Knock Knock. “Who’s there?” Another. “Another Who?” Another Lustful Man Down for the Count.

knock knock threeMen.  Let me tell you.  When it comes to instinctual animal pleasure, they just can’t control themselves.  In fact, they’ll quickly forfeit home and hearth for the wiles of any given anonymous temptress.  And don’t even get me started about women, man’s downfall, those brazen homewreckers who are quick to “break a boy just because [they] can,” as Fiona Apple sang in her 90’s hit, Criminal.  Humanity.  (Sigh).  What a contestable, corrupt, lowly lot we are.  We may as well abandon our attempts at monogamy, send our worst beings on a mission to Mars, and breed another world of insatiable, pleasure-seeking, polygamous – or cheating – inhabitants.  At least, maybe, Earth can look comparatively moral. Continue reading “Knock Knock. “Who’s there?” Another. “Another Who?” Another Lustful Man Down for the Count.”

Knock Knock. “Who’s there?” Another. “Another Who?” Another Lustful Man Down for the Count.

Goodnight Mommy: The Spoiler Free Review

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Photo Credit – Goodnight Mommy

I hadn’t realized the deficit until I saw the film, but it had been an astonishingly long while since I’d felt uneasy and mildly nauseated for almost two hours.  You see, most American horror does wonders with jump scares and shock elements, but the Austrian-created Goodnight, Mommy starts by planting the bud of mild unease somewhere in your mind and in your gut, and then manages, assiduously throughout the film, to water and nourish that bud.  By the end – at least, if you’re anything like me – you’re burying your head in your boyfriend’s shoulder (okay, a little pathetic, but in my defense, the film was very unsettling) and peeking up at the screen with a timid, wary eye. Continue reading “Goodnight Mommy: The Spoiler Free Review”

Goodnight Mommy: The Spoiler Free Review

“What a Lovely Throat!” – Getting Nosferatu’s Ultimate Hickey

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Photo Credit – Nosferatu, 1922

One year, at the suggestion of another teacher, I required my Advanced Placement Literature students to read Edith Hamilton’s Mythology.  Hamilton was a serious scholar who compiled myths from varied sources and combined them into relatively easy to read, concise packages that, lined up one after another, formed a fat, enticing book.  I was so compelled, as a 25-year-old, by the magical stories in her text, that I’d sit in my bedroom all night, reading, underlining, and scribbling notes in the book’s margins.  I’d set the book down every so often and take manic walks in my pajama pants around Montrose, an artsy neighborhood in Houston, Texas, while listening to Joan Baez on my IPod and letting my mind roam.  My decision to walk around Nosferatu 1downtown Houston at night was not a product of common sense or concern for safety, but I suppose none of the horror movie’s I’d watched up to that point properly indoctrinated me with a rational fear of the dark, or of other people.  (I was watching The Ring on repeat then, so I likely thought that it was more dangerous to sit in front of the television – lest an evil little girl crawl out – than it was to walk outside.)  Then, I’d hurry back in the house, run to my bedroom with its deep, maroon walls and black and brown bookshelves from Target, and re-enter the world of myth.   Continue reading ““What a Lovely Throat!” – Getting Nosferatu’s Ultimate Hickey”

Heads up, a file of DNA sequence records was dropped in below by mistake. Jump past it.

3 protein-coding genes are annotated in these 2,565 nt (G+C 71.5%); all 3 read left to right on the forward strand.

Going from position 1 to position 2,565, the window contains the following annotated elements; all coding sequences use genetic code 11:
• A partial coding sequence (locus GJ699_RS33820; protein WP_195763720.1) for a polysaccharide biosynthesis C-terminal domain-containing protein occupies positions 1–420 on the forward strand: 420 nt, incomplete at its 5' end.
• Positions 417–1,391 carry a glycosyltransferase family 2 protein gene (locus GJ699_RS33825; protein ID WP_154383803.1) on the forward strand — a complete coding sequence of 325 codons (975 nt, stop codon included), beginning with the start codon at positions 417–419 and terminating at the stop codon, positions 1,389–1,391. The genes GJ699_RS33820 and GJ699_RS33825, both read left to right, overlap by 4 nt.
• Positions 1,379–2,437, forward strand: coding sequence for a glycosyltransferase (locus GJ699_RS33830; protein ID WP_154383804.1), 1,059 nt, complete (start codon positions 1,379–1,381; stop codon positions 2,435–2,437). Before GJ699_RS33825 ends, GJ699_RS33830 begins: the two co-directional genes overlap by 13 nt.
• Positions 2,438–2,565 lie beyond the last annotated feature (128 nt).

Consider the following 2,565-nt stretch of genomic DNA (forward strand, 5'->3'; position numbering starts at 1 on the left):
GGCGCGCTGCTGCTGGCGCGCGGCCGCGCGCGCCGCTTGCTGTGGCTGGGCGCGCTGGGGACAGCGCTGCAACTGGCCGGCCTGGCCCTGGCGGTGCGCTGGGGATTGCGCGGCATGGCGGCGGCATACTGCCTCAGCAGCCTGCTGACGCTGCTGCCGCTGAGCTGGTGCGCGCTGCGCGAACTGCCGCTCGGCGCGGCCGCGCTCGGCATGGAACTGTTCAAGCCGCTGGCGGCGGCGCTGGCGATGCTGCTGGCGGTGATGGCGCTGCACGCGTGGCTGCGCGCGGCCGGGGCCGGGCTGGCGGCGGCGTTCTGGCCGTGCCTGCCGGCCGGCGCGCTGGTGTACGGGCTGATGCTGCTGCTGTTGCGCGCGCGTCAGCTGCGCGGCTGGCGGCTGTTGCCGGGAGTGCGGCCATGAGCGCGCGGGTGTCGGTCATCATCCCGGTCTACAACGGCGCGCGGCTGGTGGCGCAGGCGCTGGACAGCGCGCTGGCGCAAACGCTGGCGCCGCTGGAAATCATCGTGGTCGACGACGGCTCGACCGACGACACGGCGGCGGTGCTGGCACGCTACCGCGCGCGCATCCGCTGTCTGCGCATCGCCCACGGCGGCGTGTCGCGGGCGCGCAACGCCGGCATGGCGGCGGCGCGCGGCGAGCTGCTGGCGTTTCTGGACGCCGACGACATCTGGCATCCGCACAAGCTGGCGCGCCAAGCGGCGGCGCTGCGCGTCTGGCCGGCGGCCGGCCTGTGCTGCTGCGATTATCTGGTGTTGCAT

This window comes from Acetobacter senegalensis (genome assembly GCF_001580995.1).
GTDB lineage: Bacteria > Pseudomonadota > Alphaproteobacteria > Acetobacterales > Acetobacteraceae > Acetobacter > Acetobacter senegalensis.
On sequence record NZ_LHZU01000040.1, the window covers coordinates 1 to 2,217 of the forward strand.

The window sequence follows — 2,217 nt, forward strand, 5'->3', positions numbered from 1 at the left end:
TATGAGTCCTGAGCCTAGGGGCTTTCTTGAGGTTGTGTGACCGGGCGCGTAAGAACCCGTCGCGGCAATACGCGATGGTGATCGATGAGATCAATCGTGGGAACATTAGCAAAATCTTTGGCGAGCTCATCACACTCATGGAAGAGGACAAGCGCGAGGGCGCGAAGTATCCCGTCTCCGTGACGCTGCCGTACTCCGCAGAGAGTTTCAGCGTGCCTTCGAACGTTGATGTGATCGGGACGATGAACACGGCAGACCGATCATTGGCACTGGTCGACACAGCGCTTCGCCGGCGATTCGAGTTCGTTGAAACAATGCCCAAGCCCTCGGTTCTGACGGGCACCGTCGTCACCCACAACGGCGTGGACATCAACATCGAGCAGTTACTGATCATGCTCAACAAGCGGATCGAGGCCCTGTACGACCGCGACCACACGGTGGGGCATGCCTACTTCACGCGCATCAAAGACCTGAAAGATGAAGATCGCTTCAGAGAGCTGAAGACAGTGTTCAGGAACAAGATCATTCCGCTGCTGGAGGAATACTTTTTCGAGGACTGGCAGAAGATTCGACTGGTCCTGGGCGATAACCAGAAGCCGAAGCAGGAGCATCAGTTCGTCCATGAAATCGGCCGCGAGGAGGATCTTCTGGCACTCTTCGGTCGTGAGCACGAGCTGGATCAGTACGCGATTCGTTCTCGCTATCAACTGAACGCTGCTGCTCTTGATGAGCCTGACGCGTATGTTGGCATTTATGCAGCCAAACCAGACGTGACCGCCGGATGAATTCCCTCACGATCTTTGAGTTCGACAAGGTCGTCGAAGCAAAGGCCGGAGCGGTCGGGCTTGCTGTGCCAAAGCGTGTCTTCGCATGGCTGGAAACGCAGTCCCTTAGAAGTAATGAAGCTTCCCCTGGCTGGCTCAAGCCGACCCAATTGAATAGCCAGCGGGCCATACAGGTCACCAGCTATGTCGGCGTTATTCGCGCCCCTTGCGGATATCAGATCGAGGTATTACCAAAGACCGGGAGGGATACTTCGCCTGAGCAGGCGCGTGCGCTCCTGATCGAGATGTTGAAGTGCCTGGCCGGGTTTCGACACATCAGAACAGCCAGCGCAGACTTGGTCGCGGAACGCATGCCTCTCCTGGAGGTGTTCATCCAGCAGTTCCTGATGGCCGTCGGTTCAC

“What a Lovely Throat!” – Getting Nosferatu’s Ultimate Hickey

Crazy for Caligari: Exploring Early Horror Cinema

 

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Photo Credit – The Cabinet of Dr. Caligari